Kialo requires cookies to work correctly.
Should Parliamentary Systems Enforce Proportional Representation?
Proportional representation systems lead to more stable governments by virtue of coalition governments being formed.
has found that multiparty coalition governments tend to have higher degrees of stability and less policy change.
Proportional representation systems tend to have less elections because governments are more likely to serve their full term.
When one party holds a majority of the seats as in the parliamentary system, it is easier to resolve internal ideological tensions within the government since one party has de facto control over decision making. This creates more stable governments.
of coalition increases significantly in PR systems. Between 2000 and 2017, 23 per cent of majority/plurality systems (including first-past-the-post) produced coalition governments compared to 87 per cent for PR systems.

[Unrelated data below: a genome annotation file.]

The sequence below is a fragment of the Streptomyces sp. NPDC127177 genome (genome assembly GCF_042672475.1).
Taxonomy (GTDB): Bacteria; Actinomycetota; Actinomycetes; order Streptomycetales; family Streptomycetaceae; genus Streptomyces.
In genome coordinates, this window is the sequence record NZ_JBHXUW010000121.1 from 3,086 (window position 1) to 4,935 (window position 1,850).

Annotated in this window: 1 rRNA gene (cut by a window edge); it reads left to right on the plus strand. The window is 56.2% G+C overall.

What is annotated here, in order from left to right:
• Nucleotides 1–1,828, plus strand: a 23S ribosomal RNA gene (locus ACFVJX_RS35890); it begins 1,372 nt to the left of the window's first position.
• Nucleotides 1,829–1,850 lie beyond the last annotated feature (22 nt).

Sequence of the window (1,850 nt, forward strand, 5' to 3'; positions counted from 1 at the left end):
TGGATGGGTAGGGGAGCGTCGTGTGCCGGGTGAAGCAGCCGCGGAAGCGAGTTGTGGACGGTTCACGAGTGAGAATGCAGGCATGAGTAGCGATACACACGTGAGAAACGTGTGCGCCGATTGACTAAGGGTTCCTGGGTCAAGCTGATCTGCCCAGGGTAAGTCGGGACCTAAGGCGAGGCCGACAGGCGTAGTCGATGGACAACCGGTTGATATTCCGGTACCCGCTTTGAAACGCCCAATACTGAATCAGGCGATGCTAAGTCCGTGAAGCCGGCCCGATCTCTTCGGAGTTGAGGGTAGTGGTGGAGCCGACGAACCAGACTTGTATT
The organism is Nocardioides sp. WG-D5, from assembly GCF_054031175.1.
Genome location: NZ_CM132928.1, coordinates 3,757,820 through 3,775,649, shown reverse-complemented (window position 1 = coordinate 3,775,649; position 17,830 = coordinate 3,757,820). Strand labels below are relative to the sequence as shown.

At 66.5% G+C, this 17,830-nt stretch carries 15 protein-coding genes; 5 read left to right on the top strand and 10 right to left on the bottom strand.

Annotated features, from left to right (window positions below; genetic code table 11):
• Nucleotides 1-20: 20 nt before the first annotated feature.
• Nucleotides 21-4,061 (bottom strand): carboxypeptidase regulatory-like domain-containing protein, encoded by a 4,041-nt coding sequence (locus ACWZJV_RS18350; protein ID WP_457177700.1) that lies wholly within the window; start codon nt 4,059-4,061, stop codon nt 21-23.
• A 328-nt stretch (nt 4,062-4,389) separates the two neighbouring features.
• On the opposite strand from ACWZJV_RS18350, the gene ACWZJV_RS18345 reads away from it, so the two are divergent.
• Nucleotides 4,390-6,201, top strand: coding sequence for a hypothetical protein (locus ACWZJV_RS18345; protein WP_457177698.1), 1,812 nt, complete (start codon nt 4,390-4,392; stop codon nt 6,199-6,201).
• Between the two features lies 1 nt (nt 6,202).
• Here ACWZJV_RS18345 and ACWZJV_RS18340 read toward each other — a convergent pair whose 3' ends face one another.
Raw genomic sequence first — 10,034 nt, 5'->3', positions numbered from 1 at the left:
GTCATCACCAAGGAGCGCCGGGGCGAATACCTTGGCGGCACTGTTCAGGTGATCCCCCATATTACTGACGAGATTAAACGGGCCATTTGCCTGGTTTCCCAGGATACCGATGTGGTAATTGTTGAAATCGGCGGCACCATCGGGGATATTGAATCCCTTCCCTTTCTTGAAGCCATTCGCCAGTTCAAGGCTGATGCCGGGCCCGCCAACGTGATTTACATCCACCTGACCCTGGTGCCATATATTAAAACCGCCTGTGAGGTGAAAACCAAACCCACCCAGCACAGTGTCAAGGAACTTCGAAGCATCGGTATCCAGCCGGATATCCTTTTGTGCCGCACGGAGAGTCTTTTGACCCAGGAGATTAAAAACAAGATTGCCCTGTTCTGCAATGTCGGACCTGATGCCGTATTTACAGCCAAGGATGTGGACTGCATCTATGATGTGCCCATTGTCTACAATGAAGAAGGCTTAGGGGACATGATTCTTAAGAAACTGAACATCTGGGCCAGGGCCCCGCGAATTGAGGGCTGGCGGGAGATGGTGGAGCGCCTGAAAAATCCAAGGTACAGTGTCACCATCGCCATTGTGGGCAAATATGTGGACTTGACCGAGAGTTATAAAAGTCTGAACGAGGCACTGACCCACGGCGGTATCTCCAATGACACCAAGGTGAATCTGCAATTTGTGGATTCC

has found that in order to be stable, systems with proportional representation policy coalitions should be either of the center left or the center right, but should not comprise parties from both left and right of center. Stability is thus not inherent to the system.
Italy, which follows a system of proportional representation, has been forced to dissolve its parliament
times in the past 40 years due to coalitions disintegrating.
It often takes a long time to work out deals between coalition partners. This can cause insecurity and uncertainty for domestic and international economic and political actors given the future direction of government policy is virtually unknown (
Coalition building is done after the votes are cast. This means that the composition of the government can vary dramatically, both at the onset of the elections and during its term.